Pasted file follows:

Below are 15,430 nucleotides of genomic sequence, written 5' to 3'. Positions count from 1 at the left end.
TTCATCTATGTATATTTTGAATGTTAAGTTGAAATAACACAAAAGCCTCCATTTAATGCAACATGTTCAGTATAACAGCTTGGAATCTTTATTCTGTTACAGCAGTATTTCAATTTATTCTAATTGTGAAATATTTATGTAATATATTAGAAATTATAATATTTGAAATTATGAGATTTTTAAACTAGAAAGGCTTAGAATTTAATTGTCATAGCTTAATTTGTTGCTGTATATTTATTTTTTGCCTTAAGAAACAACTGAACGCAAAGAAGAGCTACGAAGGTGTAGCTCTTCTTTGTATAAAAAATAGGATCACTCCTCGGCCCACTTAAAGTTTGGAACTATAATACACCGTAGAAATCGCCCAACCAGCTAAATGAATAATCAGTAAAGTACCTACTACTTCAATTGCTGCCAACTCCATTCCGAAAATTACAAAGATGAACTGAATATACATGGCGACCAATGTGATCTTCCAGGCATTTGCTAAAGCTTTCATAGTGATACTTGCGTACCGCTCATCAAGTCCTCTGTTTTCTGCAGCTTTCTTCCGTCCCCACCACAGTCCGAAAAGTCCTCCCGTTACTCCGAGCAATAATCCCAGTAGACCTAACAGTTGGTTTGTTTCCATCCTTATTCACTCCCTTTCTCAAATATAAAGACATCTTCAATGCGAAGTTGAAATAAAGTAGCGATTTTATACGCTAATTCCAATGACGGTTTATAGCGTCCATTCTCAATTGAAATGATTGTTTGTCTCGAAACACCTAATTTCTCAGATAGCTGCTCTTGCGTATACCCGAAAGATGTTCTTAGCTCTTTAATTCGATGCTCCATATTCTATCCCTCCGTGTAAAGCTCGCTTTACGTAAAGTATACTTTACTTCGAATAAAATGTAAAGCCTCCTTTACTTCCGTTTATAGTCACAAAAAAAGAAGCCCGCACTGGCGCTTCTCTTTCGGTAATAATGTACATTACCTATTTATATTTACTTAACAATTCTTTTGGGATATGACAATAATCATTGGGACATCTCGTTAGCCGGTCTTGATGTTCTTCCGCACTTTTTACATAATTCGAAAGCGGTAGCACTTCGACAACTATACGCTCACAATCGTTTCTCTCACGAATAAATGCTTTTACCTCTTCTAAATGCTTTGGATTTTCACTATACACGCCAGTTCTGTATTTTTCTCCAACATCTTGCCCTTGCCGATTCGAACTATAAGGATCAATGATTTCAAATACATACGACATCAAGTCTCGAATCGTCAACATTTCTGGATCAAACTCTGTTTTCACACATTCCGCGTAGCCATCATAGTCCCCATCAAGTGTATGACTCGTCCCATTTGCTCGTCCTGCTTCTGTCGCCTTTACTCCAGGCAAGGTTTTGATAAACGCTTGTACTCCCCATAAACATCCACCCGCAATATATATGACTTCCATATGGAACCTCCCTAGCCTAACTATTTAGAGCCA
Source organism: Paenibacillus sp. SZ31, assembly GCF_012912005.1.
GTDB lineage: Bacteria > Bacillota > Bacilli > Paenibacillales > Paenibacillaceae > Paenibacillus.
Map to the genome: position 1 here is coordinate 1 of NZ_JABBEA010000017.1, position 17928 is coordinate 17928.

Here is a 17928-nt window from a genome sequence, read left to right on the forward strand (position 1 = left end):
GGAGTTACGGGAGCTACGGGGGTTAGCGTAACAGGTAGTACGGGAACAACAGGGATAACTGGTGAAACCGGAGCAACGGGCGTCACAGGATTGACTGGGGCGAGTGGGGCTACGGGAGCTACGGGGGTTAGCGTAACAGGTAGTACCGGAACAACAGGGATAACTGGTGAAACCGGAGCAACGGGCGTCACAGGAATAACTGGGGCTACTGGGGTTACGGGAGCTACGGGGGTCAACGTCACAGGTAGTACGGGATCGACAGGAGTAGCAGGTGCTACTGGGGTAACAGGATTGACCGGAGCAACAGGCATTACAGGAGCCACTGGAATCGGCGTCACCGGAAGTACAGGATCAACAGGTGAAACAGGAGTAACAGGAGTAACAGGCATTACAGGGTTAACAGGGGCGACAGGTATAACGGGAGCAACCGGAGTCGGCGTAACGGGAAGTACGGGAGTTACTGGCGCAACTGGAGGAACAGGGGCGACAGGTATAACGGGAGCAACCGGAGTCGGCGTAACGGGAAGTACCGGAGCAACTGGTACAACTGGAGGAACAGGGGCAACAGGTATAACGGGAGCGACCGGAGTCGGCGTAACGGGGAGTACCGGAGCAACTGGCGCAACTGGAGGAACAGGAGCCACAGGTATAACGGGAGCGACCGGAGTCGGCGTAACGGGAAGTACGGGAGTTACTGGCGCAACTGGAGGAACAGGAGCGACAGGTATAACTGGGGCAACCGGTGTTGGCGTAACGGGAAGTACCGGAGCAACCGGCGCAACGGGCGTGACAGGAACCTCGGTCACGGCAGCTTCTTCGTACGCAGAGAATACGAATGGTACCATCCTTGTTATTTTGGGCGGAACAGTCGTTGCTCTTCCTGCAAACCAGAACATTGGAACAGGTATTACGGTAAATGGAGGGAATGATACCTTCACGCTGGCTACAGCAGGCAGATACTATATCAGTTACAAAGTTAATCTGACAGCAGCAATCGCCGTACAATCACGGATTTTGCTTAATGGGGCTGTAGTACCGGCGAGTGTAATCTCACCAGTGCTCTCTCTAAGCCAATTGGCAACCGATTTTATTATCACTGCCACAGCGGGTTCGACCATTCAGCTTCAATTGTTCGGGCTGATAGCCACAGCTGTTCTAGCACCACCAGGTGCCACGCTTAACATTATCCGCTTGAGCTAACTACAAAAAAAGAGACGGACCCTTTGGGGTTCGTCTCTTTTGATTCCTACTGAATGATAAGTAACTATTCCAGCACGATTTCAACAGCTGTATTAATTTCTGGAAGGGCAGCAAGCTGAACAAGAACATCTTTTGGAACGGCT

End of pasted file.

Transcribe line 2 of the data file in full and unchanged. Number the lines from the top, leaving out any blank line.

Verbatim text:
TTCATCTATGTATATTTTGAATGTTAAGTTGAAATAACACAAAAGCCTCCATTTAATGCAACATGTTCAGTATAACAGCTTGGAATCTTTATTCTGTTACAGCAGTATTTCAATTTATTCTAATTGTGAAATATTTATGTAATATATTAGAAATTATAATATTTGAAATTATGAGATTTTTAAACTAGAAAGGCTTAGAATTTAATTGTCATAGCTTAATTTGTTGCTGTATATTTATTTTTTGCCTTAAGAAACAACTGAACGCAAAGAAGAGCTACGAAGGTGTAGCTCTTCTTTGTATAAAAAATAGGATCACTCCTCGGCCCACTTAAAGTTTGGAACTATAATACACCGTAGAAATCGCCCAACCAGCTAAATGAATAATCAGTAAAGTACCTACTACTTCAATTGCTGCCAACTCCATTCCGAAAATTACAAAGATGAACTGAATATACATGGCGACCAATGTGATCTTCCAGGCATTTGCTAAAGCTTTCATAGTGATACTTGCGTACCGCTCATCAAGTCCTCTGTTTTCTGCAGCTTTCTTCCGTCCCCACCACAGTCCGAAAAGTCCTCCCGTTACTCCGAGCAATAATCCCAGTAGACCTAACAGTTGGTTTGTTTCCATCCTTATTCACTCCCTTTCTCAAATATAAAGACATCTTCAATGCGAAGTTGAAATAAAGTAGCGATTTTATACGCTAATTCCAATGACGGTTTATAGCGTCCATTCTCAATTGAAATGATTGTTTGTCTCGAAACACCTAATTTCTCAGATAGCTGCTCTTGCGTATACCCGAAAGATGTTCTTAGCTCTTTAATTCGATGCTCCATATTCTATCCCTCCGTGTAAAGCTCGCTTTACGTAAAGTATACTTTACTTCGAATAAAATGTAAAGCCTCCTTTACTTCCGTTTATAGTCACAAAAAAAGAAGCCCGCACTGGCGCTTCTCTTTCGGTAATAATGTACATTACCTATTTATATTTACTTAACAATTCTTTTGGGATATGACAATAATCATTGGGACATCTCGTTAGCCGGTCTTGATGTTCTTCCGCACTTTTTACATAATTCGAAAGCGGTAGCACTTCGACAACTATACGCTCACAATCGTTTCTCTCACGAATAAATGCTTTTACCTCTTCTAAATGCTTTGGATTTTCACTATACACGCCAGTTCTGTATTTTTCTCCAACATCTTGCCCTTGCCGATTCGAACTATAAGGATCAATGATTTCAAATACATACGACATCAAGTCTCGAATCGTCAACATTTCTGGATCAAACTCTGTTTTCACACATTCCGCGTAGCCATCATAGTCCCCATCAAGTGTATGACTCGTCCCATTTGCTCGTCCTGCTTCTGTCGCCTTTACTCCAGGCAAGGTTTTGATAAACGCTTGTACTCCCCATAAACATCCACCCGCAATATATATGACTTCCATATGGAACCTCCCTAGCCTAACTATTTAGAGCCA